Guinness World Records: The Videogame Nintendo Wii review
Simon’s been setting records, with the help of his trusty Wiimote…
It’s a fair criticism that the Nintendo Wii has become a bit of a dumping ground for mini-game collections, and at first glance it’s easy to write off Guinness World Records: The Videogame as just another passenger on the bandwagon. And yet, thanks to some smart thinking, and some built-in encouragement, it’s actually a perfectly fine way to spend £20. Heck, you might even like it.
The idea is that you, and ideally one or two more players, traverse the globe looking for records to break. You’ll need Nunchuks each for most of the records, but each inevitably breaks down into a little minigame. These, however, are often quite inspired. For instance, trying to break the record for having the world’s longest fingernails involves tracing said fingernails for as long as you can before they fall off the screen. It sounds daft, but it’s surprisingly good fun. Meanwhile, we loved throwing knives at the person on the spinning board, even if we more often than not managed to whack her in the head.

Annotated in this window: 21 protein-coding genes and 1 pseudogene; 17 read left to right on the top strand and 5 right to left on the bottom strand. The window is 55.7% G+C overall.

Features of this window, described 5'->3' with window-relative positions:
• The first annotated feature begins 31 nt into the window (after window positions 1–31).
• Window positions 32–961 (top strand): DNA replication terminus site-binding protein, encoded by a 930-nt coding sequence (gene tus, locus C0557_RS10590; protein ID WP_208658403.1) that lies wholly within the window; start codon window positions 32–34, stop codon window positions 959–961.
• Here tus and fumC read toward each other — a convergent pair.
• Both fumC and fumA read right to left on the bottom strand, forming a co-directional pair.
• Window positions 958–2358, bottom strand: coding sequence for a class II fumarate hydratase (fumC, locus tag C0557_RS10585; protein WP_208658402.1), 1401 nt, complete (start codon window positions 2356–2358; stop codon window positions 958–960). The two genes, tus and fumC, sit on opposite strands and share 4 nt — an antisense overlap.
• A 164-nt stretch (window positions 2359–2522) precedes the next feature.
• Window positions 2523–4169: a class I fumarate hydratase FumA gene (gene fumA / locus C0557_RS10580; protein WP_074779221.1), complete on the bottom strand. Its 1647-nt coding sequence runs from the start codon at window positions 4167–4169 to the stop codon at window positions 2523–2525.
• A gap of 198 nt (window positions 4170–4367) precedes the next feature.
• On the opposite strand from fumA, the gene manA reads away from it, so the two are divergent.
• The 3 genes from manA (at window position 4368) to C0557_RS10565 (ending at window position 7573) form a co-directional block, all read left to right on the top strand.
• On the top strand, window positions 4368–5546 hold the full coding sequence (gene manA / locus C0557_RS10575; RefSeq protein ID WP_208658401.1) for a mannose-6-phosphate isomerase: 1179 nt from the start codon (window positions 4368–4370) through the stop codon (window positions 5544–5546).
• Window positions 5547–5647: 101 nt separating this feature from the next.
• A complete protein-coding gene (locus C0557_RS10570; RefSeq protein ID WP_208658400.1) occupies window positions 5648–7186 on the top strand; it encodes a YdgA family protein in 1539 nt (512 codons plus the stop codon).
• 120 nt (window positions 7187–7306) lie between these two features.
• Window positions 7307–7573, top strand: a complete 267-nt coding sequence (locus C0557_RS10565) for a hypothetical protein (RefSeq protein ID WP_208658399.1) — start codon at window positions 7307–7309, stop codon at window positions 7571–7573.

As you make your way through the game – which is littered with titbits about assorted world records – you unlock more and more records to have a punt at, and the fun keeps coming. How quickly can you pop balloons? Can you get the highest score at, effectively, Asteroids? Can you balance a bus on your head? Or pull a plane? That’s just a flavour of what’s on offer here, and cleverly, the game taxes you in different ways depending on what you’re doing. You need to learn lots of techniques to be a record breaker here, and with several of you competing on screen at the same time, it’s easily one of the better jamborees of mini-games out there.
What we particularly liked was the encouragement it offered. As you near your personal best, or the console, national or even world record, the game pops up a message to tell you. And this, for this reviewer anyway, kicked the old competitive streak into life. It’s a simple device, but it really works. Just holding the console record in this writer’s house is enough to chalk up a couple of smug points.
Of course, not every game in the package keeps the standard up, but there are still far more hits than misses here. And while it may end up getting lost on the shop shelves among an assortment of shovelware rubbish, it is worth digging out. For the low asking price, it could come in invaluable when you have a few mates round…